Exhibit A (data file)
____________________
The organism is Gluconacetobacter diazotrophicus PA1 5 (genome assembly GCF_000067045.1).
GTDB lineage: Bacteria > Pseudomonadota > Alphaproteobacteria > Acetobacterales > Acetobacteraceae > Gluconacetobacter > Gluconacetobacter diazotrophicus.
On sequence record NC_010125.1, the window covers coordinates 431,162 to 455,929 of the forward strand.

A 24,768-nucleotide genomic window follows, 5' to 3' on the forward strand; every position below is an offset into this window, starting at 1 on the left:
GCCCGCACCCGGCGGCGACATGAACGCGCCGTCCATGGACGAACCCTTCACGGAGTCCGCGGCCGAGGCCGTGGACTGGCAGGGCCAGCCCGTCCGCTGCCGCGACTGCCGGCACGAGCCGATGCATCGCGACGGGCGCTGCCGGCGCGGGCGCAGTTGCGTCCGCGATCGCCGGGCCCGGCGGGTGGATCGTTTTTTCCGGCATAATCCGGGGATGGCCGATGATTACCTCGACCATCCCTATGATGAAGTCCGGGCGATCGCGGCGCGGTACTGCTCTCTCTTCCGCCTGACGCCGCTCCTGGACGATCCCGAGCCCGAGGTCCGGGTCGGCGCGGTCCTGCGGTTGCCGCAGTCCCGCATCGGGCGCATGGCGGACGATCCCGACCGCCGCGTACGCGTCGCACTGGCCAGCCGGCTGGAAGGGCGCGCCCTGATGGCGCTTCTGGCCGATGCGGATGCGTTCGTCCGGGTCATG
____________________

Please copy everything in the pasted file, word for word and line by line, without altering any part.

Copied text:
The organism is Gluconacetobacter diazotrophicus PA1 5 (genome assembly GCF_000067045.1).
GTDB lineage: Bacteria > Pseudomonadota > Alphaproteobacteria > Acetobacterales > Acetobacteraceae > Gluconacetobacter > Gluconacetobacter diazotrophicus.
On sequence record NC_010125.1, the window covers coordinates 431,162 to 455,929 of the forward strand.

A 24,768-nucleotide genomic window follows, 5' to 3' on the forward strand; every position below is an offset into this window, starting at 1 on the left:
GCCCGCACCCGGCGGCGACATGAACGCGCCGTCCATGGACGAACCCTTCACGGAGTCCGCGGCCGAGGCCGTGGACTGGCAGGGCCAGCCCGTCCGCTGCCGCGACTGCCGGCACGAGCCGATGCATCGCGACGGGCGCTGCCGGCGCGGGCGCAGTTGCGTCCGCGATCGCCGGGCCCGGCGGGTGGATCGTTTTTTCCGGCATAATCCGGGGATGGCCGATGATTACCTCGACCATCCCTATGATGAAGTCCGGGCGATCGCGGCGCGGTACTGCTCTCTCTTCCGCCTGACGCCGCTCCTGGACGATCCCGAGCCCGAGGTCCGGGTCGGCGCGGTCCTGCGGTTGCCGCAGTCCCGCATCGGGCGCATGGCGGACGATCCCGACCGCCGCGTACGCGTCGCACTGGCCAGCCGGCTGGAAGGGCGCGCCCTGATGGCGCTTCTGGCCGATGCGGATGCGTTCGTCCGGGTCATG